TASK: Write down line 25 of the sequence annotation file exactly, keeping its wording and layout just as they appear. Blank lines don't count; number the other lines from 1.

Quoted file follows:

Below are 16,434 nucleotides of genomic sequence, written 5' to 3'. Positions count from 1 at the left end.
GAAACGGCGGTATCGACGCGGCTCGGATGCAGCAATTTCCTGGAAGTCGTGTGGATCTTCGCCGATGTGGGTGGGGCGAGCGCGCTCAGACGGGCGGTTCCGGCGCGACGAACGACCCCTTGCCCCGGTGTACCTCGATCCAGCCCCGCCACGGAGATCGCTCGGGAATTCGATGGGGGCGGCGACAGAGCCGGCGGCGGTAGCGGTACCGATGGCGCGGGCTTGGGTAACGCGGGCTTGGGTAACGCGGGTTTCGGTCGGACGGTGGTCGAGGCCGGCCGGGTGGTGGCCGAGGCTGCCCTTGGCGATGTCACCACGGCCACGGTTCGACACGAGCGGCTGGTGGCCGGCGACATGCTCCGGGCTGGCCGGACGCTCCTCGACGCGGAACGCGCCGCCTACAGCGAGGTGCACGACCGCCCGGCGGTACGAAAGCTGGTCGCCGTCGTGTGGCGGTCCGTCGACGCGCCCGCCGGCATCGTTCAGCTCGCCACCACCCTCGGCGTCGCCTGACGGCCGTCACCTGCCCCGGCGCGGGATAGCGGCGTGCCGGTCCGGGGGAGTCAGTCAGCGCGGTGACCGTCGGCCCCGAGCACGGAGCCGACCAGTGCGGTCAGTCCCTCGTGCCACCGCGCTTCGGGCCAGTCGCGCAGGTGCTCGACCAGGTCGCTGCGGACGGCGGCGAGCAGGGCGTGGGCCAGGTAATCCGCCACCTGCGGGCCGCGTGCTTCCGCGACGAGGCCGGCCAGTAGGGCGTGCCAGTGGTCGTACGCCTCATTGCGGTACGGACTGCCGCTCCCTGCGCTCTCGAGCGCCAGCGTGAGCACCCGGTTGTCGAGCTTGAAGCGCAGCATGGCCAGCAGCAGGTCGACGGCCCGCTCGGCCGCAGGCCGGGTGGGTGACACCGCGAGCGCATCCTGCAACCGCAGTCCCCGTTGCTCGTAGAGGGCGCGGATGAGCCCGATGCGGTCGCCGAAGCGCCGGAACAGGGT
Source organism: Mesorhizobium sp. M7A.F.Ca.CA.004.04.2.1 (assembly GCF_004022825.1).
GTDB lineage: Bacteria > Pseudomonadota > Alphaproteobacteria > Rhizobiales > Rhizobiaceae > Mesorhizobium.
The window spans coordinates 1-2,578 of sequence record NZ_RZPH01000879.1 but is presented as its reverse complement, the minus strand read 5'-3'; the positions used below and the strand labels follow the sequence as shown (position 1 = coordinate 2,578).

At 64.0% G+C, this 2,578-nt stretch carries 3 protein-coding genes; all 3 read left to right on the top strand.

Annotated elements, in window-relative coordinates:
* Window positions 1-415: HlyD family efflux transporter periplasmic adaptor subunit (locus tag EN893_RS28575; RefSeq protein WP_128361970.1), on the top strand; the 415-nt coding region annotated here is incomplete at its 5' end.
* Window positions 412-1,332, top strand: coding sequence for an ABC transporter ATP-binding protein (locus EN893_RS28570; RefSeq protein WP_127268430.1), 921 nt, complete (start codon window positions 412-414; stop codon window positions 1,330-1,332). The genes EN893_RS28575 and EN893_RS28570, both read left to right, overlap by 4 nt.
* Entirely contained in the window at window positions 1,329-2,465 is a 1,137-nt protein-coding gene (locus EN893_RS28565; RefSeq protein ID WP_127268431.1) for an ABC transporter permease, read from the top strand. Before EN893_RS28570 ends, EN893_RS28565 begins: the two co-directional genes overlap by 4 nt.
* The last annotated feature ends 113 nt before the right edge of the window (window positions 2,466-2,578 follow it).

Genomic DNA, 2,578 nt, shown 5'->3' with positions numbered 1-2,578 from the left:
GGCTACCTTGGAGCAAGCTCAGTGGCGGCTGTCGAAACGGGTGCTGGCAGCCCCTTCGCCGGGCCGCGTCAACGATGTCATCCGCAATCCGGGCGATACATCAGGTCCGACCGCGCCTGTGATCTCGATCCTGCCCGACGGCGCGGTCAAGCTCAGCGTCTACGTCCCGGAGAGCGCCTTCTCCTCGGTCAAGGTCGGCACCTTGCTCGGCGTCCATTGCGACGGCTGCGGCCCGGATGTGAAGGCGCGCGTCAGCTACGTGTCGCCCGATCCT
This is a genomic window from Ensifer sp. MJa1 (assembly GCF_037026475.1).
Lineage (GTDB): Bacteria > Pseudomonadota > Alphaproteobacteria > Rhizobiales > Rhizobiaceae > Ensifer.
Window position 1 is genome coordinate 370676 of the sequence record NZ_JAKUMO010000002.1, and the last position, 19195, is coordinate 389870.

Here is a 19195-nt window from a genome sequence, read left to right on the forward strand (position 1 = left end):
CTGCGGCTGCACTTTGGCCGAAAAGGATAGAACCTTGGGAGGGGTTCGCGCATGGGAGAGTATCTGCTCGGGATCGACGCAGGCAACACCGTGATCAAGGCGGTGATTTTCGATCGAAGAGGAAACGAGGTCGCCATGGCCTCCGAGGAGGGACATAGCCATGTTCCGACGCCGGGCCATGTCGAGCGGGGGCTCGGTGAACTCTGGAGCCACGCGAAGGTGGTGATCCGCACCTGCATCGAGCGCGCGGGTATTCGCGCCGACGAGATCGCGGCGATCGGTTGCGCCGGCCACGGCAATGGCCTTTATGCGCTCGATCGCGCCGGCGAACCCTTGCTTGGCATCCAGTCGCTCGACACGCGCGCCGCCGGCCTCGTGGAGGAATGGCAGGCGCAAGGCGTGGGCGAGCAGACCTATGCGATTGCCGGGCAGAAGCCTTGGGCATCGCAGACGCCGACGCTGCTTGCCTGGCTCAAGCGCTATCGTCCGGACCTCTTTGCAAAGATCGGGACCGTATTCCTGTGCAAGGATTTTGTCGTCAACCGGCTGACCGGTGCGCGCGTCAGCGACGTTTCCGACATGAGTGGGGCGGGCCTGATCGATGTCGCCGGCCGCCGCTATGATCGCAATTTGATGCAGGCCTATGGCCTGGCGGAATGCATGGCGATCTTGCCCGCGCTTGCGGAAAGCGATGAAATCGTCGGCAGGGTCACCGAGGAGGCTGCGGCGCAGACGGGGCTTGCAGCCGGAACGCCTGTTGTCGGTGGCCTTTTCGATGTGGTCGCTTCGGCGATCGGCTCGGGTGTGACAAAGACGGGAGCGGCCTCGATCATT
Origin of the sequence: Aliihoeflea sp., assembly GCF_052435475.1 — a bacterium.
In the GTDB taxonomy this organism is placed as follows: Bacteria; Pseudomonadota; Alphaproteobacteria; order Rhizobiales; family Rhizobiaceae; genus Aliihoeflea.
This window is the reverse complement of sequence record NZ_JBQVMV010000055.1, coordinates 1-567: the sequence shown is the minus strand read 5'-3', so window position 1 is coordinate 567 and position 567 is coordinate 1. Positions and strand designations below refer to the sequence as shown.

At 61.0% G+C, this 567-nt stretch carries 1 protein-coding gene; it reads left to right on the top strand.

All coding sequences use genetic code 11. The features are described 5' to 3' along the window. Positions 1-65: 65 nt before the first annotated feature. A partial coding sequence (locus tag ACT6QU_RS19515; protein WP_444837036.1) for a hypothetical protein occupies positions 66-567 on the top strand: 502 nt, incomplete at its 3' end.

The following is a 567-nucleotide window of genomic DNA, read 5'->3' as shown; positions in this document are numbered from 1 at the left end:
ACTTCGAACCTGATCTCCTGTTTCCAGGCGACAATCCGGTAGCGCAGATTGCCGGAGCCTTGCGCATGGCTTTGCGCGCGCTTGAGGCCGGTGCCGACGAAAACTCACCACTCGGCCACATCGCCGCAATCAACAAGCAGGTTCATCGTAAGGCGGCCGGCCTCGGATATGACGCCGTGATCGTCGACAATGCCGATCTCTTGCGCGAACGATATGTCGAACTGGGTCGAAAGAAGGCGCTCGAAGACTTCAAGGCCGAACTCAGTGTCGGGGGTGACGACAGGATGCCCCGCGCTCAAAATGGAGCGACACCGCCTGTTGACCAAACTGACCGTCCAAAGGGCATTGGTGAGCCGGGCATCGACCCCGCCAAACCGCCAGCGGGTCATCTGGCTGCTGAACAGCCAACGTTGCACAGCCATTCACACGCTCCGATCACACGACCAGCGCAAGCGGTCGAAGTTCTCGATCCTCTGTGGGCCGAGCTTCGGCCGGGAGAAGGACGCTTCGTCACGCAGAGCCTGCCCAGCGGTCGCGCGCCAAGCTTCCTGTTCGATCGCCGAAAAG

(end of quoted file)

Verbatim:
ACTTCGAACCTGATCTCCTGTTTCCAGGCGACAATCCGGTAGCGCAGATTGCCGGAGCCTTGCGCATGGCTTTGCGCGCGCTTGAGGCCGGTGCCGACGAAAACTCACCACTCGGCCACATCGCCGCAATCAACAAGCAGGTTCATCGTAAGGCGGCCGGCCTCGGATATGACGCCGTGATCGTCGACAATGCCGATCTCTTGCGCGAACGATATGTCGAACTGGGTCGAAAGAAGGCGCTCGAAGACTTCAAGGCCGAACTCAGTGTCGGGGGTGACGACAGGATGCCCCGCGCTCAAAATGGAGCGACACCGCCTGTTGACCAAACTGACCGTCCAAAGGGCATTGGTGAGCCGGGCATCGACCCCGCCAAACCGCCAGCGGGTCATCTGGCTGCTGAACAGCCAACGTTGCACAGCCATTCACACGCTCCGATCACACGACCAGCGCAAGCGGTCGAAGTTCTCGATCCTCTGTGGGCCGAGCTTCGGCCGGGAGAAGGACGCTTCGTCACGCAGAGCCTGCCCAGCGGTCGCGCGCCAAGCTTCCTGTTCGATCGCCGAAAAG